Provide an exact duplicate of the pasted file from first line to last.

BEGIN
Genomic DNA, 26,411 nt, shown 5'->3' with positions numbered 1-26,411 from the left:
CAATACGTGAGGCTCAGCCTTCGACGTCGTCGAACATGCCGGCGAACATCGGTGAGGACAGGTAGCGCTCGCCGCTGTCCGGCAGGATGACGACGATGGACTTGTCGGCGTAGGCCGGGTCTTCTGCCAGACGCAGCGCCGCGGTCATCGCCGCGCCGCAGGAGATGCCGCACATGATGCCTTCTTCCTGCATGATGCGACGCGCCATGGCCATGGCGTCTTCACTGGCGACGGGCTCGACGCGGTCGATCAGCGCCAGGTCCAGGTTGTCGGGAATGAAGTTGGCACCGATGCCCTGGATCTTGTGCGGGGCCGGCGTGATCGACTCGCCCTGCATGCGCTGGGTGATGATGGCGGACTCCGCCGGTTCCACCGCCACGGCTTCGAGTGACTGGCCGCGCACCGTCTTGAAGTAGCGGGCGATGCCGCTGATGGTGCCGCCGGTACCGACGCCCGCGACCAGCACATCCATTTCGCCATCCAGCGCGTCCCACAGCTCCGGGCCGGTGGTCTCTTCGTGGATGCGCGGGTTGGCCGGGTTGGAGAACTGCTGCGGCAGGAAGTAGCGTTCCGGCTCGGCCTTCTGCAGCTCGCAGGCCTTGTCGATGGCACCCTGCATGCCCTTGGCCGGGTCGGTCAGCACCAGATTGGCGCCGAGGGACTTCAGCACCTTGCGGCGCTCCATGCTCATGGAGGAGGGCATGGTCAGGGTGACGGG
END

Genomic DNA, 26,411 nt, shown 5'->3' with positions numbered 1-26,411 from the left:
CAATACGTGAGGCTCAGCCTTCGACGTCGTCGAACATGCCGGCGAACATCGGTGAGGACAGGTAGCGCTCGCCGCTGTCCGGCAGGATGACGACGATGGACTTGTCGGCGTAGGCCGGGTCTTCTGCCAGACGCAGCGCCGCGGTCATCGCCGCGCCGCAGGAGATGCCGCACATGATGCCTTCTTCCTGCATGATGCGACGCGCCATGGCCATGGCGTCTTCACTGGCGACGGGCTCGACGCGGTCGATCAGCGCCAGGTCCAGGTTGTCGGGAATGAAGTTGGCACCGATGCCCTGGATCTTGTGCGGGGCCGGCGTGATCGACTCGCCCTGCATGCGCTGGGTGATGATGGCGGACTCCGCCGGTTCCACCGCCACGGCTTCGAGTGACTGGCCGCGCACCGTCTTGAAGTAGCGGGCGATGCCGCTGATGGTGCCGCCGGTACCGACGCCCGCGACCAGCACATCCATTTCGCCATCCAGCGCGTCCCACAGCTCCGGGCCGGTGGTCTCTTCGTGGATGCGCGGGTTGGCCGGGTTGGAGAACTGCTGCGGCAGGAAGTAGCGTTCCGGCTCGGCCTTCTGCAGCTCGCAGGCCTTGTCGATGGCACCCTGCATGCCCTTGGCCGGGTCGGTCAGCACCAGATTGGCGCCGAGGGACTTCAGCACCTTGCGGCGCTCCATGCTCATGGAGGAGGGCATGGTCAGGGTGACGGG